Prevalence of loneliness among older adults in Germany
Spuling, Svenja M.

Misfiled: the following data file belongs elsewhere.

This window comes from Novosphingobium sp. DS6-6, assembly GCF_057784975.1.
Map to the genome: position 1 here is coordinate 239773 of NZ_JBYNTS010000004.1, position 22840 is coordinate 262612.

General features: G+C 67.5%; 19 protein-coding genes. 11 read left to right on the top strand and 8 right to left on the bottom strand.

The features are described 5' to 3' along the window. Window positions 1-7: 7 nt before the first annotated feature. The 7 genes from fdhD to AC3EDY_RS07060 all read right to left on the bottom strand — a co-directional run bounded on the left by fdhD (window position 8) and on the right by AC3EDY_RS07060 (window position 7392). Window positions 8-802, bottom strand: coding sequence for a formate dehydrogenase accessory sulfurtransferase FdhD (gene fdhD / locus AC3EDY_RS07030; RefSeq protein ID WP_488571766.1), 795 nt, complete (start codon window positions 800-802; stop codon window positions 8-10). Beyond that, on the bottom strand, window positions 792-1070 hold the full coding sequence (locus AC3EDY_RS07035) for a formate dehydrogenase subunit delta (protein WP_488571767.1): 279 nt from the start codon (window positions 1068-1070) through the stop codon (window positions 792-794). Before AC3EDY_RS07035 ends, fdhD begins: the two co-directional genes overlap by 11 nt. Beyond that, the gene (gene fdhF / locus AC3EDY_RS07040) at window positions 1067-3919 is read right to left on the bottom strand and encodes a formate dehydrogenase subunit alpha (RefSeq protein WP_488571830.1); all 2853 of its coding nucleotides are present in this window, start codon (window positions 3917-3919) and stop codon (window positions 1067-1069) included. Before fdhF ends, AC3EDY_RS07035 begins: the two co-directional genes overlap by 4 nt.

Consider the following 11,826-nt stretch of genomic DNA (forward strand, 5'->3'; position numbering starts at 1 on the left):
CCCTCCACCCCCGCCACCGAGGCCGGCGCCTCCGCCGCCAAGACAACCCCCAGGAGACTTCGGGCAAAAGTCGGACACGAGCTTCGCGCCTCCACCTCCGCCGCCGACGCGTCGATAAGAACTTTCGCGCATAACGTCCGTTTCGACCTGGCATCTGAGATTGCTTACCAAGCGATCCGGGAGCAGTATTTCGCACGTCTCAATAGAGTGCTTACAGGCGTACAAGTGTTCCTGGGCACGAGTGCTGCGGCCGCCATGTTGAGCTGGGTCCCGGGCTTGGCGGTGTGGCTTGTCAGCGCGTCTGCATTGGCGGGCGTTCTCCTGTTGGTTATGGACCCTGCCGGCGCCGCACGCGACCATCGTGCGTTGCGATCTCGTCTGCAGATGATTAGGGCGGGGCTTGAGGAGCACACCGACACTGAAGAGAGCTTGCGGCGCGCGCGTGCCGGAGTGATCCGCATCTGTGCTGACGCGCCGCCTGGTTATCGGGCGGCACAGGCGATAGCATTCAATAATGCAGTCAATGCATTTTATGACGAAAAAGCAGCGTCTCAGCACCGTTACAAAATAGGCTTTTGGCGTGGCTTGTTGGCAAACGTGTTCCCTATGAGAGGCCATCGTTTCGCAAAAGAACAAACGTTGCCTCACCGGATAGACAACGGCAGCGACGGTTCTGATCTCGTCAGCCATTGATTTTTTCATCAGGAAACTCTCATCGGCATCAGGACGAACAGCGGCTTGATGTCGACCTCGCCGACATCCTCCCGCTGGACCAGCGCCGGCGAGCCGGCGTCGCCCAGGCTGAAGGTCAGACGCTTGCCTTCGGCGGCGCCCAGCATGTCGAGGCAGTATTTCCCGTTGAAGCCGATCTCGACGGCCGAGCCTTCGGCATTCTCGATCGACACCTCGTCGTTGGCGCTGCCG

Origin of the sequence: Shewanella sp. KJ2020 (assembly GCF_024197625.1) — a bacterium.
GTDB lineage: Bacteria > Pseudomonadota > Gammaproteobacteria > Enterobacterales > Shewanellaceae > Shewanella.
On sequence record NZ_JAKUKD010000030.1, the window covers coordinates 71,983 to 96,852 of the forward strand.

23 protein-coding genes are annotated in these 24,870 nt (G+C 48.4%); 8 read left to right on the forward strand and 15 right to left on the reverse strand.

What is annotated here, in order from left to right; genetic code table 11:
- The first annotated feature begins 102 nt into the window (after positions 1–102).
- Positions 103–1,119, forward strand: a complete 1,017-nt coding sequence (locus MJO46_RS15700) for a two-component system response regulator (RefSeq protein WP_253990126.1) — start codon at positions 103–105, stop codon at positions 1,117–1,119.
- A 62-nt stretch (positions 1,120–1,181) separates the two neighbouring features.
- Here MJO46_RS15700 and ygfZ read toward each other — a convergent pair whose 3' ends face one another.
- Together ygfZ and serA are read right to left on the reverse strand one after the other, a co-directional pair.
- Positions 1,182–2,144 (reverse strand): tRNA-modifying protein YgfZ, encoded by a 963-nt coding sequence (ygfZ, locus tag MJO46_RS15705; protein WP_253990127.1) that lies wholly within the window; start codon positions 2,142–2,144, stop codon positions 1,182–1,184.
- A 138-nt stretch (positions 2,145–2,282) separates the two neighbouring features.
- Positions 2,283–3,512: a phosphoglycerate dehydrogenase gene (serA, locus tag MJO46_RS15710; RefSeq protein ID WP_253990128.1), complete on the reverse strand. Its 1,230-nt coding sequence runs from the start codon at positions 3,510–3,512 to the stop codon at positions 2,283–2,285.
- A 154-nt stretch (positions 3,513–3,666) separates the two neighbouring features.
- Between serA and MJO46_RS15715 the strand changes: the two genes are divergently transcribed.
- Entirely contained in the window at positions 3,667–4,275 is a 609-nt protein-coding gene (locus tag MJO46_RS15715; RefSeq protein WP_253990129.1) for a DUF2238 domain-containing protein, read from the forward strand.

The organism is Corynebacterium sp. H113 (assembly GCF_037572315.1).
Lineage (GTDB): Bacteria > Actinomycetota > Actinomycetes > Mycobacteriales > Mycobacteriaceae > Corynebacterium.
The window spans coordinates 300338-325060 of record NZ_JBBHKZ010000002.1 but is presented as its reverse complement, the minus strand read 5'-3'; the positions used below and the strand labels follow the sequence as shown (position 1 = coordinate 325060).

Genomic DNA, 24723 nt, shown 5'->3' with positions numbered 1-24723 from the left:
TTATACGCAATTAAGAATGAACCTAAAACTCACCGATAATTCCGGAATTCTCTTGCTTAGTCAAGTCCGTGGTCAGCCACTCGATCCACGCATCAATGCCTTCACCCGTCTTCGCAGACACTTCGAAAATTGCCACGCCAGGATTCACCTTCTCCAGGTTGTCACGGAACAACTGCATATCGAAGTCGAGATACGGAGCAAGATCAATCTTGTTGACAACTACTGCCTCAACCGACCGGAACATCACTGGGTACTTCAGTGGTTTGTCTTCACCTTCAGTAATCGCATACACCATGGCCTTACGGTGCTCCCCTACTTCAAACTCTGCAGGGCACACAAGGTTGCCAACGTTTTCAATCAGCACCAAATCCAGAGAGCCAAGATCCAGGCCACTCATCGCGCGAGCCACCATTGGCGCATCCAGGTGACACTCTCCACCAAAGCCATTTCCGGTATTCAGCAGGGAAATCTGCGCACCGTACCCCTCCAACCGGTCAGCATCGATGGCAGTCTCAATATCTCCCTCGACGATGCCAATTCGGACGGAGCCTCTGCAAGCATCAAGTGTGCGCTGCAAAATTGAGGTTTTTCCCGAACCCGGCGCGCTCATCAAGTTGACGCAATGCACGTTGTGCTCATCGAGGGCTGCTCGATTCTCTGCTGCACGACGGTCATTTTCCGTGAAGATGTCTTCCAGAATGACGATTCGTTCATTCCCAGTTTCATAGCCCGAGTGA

Background: Loneliness refers to the subjective perception of a mismatch between a person’s social needs and their actual personal relationships. In this paper, the prevalence of loneliness in the older population was examined based on current data. Methods: The German Ageing Survey is an ongoing, population-representative study. A total of 4,261 people 50 years of age and older were surveyed in 2020/2021 with regard to their experience of loneliness. Results: Overall, 8.3 % of the population 50 years of age and older feel lonely. The findings showed no differences between different age groups over 50 years of age, nor are there gender or educational differences. Conclusions: There was no evidence that older individuals living in private households experience loneliness more commonly than middle-aged individuals. Data from nursing home residents indicate that there may be a higher risk of loneliness.
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